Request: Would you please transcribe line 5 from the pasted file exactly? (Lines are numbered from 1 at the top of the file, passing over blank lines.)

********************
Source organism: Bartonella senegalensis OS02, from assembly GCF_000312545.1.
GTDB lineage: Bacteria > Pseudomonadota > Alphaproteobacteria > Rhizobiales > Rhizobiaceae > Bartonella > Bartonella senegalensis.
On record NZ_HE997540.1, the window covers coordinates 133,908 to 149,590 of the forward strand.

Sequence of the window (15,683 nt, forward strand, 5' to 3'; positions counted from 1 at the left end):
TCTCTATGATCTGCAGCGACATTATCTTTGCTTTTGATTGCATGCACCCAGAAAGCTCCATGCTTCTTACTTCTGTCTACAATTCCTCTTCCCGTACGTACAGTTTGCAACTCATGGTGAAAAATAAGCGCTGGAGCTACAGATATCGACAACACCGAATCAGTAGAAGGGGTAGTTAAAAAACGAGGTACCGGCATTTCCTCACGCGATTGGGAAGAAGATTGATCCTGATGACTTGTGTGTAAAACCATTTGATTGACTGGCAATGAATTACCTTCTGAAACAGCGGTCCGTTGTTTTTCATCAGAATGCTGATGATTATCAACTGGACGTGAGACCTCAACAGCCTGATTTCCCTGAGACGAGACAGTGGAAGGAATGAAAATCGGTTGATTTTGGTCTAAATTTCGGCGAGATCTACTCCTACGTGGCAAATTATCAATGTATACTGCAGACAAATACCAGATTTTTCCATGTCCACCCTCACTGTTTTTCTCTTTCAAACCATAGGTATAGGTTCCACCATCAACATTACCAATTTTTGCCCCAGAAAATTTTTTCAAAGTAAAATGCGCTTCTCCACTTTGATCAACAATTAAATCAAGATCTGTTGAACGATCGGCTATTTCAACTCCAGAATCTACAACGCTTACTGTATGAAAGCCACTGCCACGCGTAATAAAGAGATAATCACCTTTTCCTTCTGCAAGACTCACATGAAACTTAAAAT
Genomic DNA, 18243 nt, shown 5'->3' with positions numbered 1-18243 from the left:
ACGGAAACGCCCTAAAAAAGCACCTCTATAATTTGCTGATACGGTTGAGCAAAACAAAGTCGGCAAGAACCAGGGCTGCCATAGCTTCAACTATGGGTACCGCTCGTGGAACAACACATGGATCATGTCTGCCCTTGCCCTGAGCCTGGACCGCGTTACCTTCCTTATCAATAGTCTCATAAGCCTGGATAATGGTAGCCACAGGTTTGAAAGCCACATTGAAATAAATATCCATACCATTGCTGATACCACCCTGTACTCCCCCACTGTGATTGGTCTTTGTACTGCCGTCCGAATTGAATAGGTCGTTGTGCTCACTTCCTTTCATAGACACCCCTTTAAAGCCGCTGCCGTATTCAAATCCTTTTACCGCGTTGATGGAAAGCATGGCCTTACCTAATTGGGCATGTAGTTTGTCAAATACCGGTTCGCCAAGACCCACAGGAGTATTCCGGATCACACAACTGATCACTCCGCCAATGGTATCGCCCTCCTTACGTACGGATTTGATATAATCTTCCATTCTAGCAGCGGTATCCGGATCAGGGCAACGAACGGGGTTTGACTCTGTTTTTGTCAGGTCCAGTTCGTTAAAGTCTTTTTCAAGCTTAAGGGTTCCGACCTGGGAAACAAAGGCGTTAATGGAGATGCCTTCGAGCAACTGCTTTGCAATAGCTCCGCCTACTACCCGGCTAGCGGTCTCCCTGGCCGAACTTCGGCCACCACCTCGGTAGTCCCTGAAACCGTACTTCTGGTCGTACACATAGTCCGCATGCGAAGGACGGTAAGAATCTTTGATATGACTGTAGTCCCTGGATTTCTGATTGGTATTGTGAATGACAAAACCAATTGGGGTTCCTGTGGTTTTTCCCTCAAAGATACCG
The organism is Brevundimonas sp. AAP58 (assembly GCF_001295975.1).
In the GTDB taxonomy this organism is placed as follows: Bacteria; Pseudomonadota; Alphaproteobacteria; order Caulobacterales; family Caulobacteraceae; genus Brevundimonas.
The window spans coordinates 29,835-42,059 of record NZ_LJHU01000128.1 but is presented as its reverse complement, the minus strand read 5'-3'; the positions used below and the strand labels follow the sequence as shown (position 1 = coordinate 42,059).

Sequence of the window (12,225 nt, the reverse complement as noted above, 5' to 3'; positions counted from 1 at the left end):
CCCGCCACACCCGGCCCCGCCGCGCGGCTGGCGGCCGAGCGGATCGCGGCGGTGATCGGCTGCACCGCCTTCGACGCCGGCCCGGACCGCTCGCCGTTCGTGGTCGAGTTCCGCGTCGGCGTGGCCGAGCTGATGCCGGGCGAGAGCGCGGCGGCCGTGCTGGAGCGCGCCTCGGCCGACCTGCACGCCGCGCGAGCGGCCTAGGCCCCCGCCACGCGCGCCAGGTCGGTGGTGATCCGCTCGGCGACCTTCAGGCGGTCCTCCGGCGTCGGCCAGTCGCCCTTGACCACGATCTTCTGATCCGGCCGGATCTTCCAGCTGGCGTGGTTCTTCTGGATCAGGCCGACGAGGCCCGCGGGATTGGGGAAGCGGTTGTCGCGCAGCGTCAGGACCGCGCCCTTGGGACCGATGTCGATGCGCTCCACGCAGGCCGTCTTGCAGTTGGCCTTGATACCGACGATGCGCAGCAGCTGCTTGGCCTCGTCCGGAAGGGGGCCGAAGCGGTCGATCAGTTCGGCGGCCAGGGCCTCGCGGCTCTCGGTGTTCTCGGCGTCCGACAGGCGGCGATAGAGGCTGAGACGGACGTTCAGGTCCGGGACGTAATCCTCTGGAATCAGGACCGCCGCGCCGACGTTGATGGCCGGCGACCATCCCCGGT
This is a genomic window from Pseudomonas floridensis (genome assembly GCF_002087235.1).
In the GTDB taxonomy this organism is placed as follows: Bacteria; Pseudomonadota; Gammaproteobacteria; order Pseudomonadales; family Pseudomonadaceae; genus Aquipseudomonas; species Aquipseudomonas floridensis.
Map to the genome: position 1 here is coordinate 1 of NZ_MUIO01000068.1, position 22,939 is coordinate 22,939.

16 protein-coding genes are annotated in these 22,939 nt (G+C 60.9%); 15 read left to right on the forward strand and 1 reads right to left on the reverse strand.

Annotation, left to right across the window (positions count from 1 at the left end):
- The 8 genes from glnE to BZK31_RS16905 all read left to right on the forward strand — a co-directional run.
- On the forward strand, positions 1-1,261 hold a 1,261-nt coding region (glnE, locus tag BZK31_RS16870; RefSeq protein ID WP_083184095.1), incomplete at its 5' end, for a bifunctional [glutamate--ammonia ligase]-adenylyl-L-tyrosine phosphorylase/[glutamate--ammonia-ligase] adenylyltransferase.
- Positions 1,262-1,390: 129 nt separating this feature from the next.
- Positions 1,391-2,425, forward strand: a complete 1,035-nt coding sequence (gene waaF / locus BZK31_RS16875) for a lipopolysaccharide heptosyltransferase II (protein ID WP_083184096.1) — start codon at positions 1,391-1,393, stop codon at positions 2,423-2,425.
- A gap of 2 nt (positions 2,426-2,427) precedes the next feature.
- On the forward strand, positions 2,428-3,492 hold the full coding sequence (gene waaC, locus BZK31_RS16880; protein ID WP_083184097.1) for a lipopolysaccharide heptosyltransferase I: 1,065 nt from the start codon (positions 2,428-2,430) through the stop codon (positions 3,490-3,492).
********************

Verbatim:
TCTCTATGATCTGCAGCGACATTATCTTTGCTTTTGATTGCATGCACCCAGAAAGCTCCATGCTTCTTACTTCTGTCTACAATTCCTCTTCCCGTACGTACAGTTTGCAACTCATGGTGAAAAATAAGCGCTGGAGCTACAGATATCGACAACACCGAATCAGTAGAAGGGGTAGTTAAAAAACGAGGTACCGGCATTTCCTCACGCGATTGGGAAGAAGATTGATCCTGATGACTTGTGTGTAAAACCATTTGATTGACTGGCAATGAATTACCTTCTGAAACAGCGGTCCGTTGTTTTTCATCAGAATGCTGATGATTATCAACTGGACGTGAGACCTCAACAGCCTGATTTCCCTGAGACGAGACAGTGGAAGGAATGAAAATCGGTTGATTTTGGTCTAAATTTCGGCGAGATCTACTCCTACGTGGCAAATTATCAATGTATACTGCAGACAAATACCAGATTTTTCCATGTCCACCCTCACTGTTTTTCTCTTTCAAACCATAGGTATAGGTTCCACCATCAACATTACCAATTTTTGCCCCAGAAAATTTTTTCAAAGTAAAATGCGCTTCTCCACTTTGATCAACAATTAAATCAAGATCTGTTGAACGATCGGCTATTTCAACTCCAGAATCTACAACGCTTACTGTATGAAAGCCACTGCCACGCGTAATAAAGAGATAATCACCTTTTCCTTCTGCAAGACTCACATGAAACTTAAAAT